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Balzac's adopts eco-friendly ground surface

Customers enjoy their coffee on the eco-friendly surface of Balzac's outdoor patio.
Customers enjoy their coffee on the eco-friendly surface of Balzac's outdoor patio. (Mike Balsom)

For over a year now, visitors to Balzac’s Coffee Roasters on King Street have been marvelling at the new patio and driveway off the back door of the old streetcar depot building. 

The eco-friendly surface was installed in collaboration between the property owner and Balzac’s, an Ancaster-based chain of 17 destination cafes. As general manager Steve Janzen says, the pandemic is part of what prompted the decision. 

“I’ve been trying to get a larger patio in there for years,” Janzen says on the line from his Ancaster office. “It took COVID to prove that we needed more seating. But we didn’t want to just put more tables in the driveway.” 

It was clear the unique circumstance of the location would not allow a traditional asphalt or concrete installation. The driveway space is much lower than that of the surrounding properties. A simple paved surface would not allow water to sufficiently flow off the driveway. 

A close-up of the two different ground surfaces, for tables, chairs and walking on Balzac's patio.

“We needed to find a solution that was permeable, to allow water to go through it,” Janzen explains. “The property owner did some research and he found Ecoraster. It’s perfect on every level.”

The Ecoraster grids are made out of recycled plastic bags. Based on German engineering, their Bloxx and E40 systems installed at Balzac’s are made in Canada and distributed by a company out of Listowel, Ont. Their website claims the blocks and grids are industrial-grade, capable of carrying loads of 800 tonnes per square metre. The environmental benefits are obvious.

“It’s completely permeable,” says Janzen. “You don’t need to put as much salt on it. It prevents waste water from running off into storm sewers. Once we became aware of it we knew we had to do it.”

After a first winter with the Ecoraster driveway, Janzen says compared to previous years, there was no pooling during melting periods and less ice on the surface. The Balzac’s staff had no trouble shovelling the snow, and the landscaping company was able to use a plow without damaging the driveway.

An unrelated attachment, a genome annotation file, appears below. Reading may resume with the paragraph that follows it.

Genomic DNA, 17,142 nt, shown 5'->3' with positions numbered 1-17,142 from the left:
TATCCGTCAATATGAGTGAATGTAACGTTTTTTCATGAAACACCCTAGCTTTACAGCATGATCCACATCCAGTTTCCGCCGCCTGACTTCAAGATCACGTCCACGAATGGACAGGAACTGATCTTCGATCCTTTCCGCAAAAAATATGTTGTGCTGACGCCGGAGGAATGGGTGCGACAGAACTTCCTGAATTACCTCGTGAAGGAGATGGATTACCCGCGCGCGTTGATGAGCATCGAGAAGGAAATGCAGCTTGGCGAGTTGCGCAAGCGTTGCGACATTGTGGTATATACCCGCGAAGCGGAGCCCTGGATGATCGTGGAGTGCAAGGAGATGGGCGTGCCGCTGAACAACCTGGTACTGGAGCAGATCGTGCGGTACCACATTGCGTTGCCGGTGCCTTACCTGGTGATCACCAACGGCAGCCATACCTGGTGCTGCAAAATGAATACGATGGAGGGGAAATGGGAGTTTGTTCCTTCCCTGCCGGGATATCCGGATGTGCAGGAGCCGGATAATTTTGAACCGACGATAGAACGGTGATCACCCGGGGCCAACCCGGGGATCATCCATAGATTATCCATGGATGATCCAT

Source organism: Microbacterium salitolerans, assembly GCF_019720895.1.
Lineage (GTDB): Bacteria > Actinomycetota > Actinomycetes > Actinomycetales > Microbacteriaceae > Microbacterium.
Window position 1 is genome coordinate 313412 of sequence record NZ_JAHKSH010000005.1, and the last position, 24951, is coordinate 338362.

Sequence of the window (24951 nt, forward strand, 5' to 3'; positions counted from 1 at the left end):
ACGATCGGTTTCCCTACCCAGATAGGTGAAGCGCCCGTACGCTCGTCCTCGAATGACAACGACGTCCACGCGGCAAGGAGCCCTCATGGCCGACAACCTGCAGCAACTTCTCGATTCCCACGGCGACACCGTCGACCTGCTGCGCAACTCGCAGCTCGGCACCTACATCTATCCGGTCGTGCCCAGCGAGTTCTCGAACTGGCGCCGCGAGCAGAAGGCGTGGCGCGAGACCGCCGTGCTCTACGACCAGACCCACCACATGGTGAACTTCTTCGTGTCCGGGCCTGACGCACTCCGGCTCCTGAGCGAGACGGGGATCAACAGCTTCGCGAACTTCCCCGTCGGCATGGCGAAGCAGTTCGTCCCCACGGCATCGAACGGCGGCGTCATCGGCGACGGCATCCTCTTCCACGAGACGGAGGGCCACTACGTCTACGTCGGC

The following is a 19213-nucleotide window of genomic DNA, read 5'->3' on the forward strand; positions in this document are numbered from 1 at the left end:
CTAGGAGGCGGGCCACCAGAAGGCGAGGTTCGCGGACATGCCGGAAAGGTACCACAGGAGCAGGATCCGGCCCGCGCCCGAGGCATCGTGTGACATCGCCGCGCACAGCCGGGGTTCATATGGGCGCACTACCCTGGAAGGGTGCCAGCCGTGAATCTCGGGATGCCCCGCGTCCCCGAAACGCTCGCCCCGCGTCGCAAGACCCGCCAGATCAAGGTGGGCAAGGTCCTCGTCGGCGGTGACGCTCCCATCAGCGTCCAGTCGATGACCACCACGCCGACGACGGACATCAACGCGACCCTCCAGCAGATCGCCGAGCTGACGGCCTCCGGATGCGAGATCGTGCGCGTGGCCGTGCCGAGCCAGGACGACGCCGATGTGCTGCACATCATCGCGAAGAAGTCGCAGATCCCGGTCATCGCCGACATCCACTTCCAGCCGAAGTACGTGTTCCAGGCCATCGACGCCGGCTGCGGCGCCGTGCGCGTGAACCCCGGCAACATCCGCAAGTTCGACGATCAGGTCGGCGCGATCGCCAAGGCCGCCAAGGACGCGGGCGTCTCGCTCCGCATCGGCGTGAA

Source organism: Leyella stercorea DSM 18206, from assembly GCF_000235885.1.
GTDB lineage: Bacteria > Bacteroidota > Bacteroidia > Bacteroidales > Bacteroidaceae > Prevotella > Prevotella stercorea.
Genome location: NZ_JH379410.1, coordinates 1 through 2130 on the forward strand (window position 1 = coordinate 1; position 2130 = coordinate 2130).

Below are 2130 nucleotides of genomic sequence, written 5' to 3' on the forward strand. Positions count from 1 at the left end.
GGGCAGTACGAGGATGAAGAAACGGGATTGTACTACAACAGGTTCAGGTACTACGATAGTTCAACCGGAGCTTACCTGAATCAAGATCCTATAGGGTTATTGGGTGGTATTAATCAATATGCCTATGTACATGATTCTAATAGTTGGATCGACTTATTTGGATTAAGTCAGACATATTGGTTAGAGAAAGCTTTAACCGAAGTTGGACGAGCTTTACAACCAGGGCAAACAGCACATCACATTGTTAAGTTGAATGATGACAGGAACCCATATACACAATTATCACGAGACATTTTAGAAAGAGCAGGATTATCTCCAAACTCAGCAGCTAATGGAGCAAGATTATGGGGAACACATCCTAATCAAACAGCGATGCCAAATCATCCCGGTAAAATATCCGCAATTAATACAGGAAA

Those curious about the patio and driveway often ask staff for information. Behind the register, they keep a stack of business cards from Smithville-based MC2 Contracting, who installed the Ecoraster system. 

MC2’s Brandon McCully says the company is busy installing the eco-friendly product every single day, mostly across Southern Ontario, but periodically venturing further afield to locations such as Peterborough, where they are working on a 7,000 square-foot parking lot this week. 

“With climate change, people are trying to ease up on storm systems,” McCully says. “This gives people a better opportunity to do their part. People choose it for the lower environmental impact. Our customers are looking for an eco-friendly product, and the drainage part of it is popular.”

McCully says he started using the product for base pads for hot tubs and spas, but soon his clients were asking about larger applications. The company does both residential and commercial applications.

As far as cost, Ecoraster fits somewhere in between asphalt at the low end and concrete at the higher end. Though McCully explains that prices fluctuate depending on the excavation needs of the site, it is roughly about $15 per square foot. 

Janzen says the excavation at Balzac’s King Street location didn’t pose any difficult challenges. The grids are set about four inches deep to hold them in place. 

McCully’s company installed the Bloxx system for the approximately 440 square-foot patio at Balzac’s. These are square recycled plastic grids that each house four square flat bricks making for a smooth, level surface on which to place tables and chairs for the cafe’s customers. 

The E40 grid system used for the driveway consists of smaller irregular-shaped spaces, each filled with gravel and levelled. The driveway is used by the upstairs tenant and for deliveries to the cafe. 

Both look great aesthetically and seem just as solid as the alternatives. Ecoraster’s website adds that very little maintenance is necessary. 

Janzen insists that the eco-friendly installation is in line with an overall green focus that the company has taken. 

Their cafes were the first such business to earn LEAF (Leaders in Environmentally Accountable Food Service) certification in Canada. Their coffee beans are roasted at their head office using the eco-friendly Loring Smart Roaster. It reduces energy consumption and greenhouse gas emissions by 80 per cent, compared to conventional roasters. 

In addition, guests are offered a 25 cent discount off their drink if they bring their own reusable cups. Biodegradable straws and cutlery are offered, and though their double-wall takeout cups can’t go into the green bin, they are compostable in commercial facilities and break down faster than polyethylene alternatives. Appliances used are Energy Star rated as well.

“We were named Canada’s Greenest Cafe in 2020,” adds Janzen. “We consider the environment in everything we do, and we have since the company started in 1993. We always know with the environment we can do more. We’re not a net-zero company yet, but we strive for continuous improvement.”

Mike Balsom

About the Author: Mike Balsom

With a background in radio and television, Mike Balsom has been covering news and events across the Niagara Region for more than 35 years
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